Archive for April, 2014

HOWARD UNIVERSITY. Views of Fred. Douglass Upon the Proposed Changes in its Management [National Republican., June 24, 1875, p. 4.]

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HOWARD UNIVERSITY.

Views of Fred. Douglass Upon the Proposed Changes in its Management

The Washington correspondent of the Chicago Inter-Ocean, after giving an account of the decision of the board of trustees of Howard University at its late meeting in deciding upon a change in its conduct and transforming it into a congregational institution, comments as follows:

This action was strongly opposed by all the colored members of the board, who look upon the movement with suspicion, and as being, if nothing worse, a flagrant departure from the original design of the university, and very inimical to its success. The vote was divided strictly on the color line. Professor Langston, at present acting president, being the choice of the colored trustees for president.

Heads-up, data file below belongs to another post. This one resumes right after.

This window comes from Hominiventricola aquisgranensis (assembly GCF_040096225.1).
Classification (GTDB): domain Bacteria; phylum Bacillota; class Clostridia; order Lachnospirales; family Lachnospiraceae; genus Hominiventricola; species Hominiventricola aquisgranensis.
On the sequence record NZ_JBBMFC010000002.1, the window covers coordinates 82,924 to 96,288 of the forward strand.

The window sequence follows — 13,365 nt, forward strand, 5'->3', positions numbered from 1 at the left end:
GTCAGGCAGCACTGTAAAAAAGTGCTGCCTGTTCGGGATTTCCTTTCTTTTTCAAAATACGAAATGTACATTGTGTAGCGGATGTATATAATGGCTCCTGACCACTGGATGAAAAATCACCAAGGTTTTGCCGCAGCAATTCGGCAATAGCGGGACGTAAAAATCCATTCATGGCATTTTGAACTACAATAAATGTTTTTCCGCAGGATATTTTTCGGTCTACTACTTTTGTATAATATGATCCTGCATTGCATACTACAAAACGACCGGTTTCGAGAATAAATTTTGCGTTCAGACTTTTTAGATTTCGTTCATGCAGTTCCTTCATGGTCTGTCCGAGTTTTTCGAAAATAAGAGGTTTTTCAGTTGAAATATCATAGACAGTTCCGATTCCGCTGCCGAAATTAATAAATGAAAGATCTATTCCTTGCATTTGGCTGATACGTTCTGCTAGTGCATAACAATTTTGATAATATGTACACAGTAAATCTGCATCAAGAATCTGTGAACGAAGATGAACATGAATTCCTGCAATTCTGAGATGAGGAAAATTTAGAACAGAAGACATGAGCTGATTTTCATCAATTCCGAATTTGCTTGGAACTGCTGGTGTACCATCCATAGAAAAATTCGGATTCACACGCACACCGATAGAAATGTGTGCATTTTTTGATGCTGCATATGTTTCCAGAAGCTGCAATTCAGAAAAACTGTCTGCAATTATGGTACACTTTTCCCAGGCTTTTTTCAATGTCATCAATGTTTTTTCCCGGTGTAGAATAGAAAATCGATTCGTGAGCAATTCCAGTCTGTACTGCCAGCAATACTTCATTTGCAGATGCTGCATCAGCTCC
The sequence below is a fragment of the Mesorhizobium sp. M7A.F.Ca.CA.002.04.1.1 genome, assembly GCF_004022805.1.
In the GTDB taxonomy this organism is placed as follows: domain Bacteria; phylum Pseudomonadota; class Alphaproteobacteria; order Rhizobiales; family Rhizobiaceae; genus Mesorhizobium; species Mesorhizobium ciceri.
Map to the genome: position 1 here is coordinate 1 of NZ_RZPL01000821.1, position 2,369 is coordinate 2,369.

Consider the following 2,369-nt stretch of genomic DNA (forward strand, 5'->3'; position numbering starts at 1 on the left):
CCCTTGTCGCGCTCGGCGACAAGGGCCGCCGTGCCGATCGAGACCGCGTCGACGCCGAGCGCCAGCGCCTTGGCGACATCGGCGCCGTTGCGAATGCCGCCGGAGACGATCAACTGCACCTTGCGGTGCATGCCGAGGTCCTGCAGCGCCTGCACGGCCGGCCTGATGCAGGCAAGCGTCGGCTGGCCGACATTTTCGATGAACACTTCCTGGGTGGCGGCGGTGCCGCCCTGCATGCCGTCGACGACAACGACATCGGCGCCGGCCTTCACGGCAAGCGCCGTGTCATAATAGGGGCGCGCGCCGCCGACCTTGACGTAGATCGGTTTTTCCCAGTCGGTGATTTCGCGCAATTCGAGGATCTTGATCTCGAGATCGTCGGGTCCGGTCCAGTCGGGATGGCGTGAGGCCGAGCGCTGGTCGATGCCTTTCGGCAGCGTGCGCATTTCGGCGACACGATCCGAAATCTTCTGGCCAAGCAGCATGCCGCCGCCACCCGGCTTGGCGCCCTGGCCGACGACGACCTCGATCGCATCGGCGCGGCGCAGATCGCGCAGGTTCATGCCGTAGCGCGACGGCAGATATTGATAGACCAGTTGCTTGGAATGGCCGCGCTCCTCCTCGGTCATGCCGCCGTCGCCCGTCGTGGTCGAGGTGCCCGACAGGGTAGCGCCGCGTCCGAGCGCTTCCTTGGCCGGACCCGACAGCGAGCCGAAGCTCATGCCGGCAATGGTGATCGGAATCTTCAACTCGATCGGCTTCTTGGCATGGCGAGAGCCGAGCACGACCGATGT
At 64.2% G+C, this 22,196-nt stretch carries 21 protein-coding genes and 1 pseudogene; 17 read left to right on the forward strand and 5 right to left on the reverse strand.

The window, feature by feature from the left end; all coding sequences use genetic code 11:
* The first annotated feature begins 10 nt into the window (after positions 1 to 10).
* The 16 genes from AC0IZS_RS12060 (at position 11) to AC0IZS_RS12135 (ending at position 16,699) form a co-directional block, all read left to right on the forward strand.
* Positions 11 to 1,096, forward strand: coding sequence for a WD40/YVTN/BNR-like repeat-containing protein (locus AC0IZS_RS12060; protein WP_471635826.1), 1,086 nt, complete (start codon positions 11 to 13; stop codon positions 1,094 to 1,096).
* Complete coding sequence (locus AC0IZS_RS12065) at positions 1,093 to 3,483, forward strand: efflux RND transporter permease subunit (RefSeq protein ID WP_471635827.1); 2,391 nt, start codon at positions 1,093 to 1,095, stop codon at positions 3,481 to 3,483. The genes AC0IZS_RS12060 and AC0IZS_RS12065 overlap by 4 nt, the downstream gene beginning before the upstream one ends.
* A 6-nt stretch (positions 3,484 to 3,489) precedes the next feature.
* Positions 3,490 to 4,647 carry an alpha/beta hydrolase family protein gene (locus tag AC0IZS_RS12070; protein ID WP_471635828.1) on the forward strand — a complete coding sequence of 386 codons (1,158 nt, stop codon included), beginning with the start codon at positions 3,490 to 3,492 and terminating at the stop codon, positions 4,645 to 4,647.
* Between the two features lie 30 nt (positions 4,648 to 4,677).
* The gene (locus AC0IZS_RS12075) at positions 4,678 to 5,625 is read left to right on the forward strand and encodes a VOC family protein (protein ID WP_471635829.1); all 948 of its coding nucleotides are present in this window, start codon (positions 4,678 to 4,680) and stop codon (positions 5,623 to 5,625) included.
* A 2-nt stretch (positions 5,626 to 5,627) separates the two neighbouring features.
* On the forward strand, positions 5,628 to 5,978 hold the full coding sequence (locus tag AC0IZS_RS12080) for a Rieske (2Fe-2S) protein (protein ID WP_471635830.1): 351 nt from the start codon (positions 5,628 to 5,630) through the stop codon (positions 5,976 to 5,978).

In conversation with Fred Douglass, this morning, he showed considerable feeling. He said the colored people had considered this the only one institution in the nation where they could educate their children without fear of prejudice. It had been established for them, and largely with their money, and it was no more than fit and proper, in his opinion, that they should control it. The original plan of the institution was that it should be exclusively for colored people, and as fast as colored men were educated they should be established in the professorships and trustees’ chairs; and further, that it be entirely unsectarian and embrace all branches of learning. He had hoped soon to see medicine, engineering and other professions added to its already established branches of theology and law, but this movement would defeat all such plans, and the financial interests would be controlled by the same men who had injured the prospects of the colored race in the unfortunate management of the Freedman’s Bank. Mr. Douglass had no complaint against the new president, Dr. Whipple. He was a wise and good man; but the moral effect of the change would be bad. He hoped to see the institution ultimately restored to the original control, but the new management would have one year, till the next annual meeting of the trustees, for the experiment.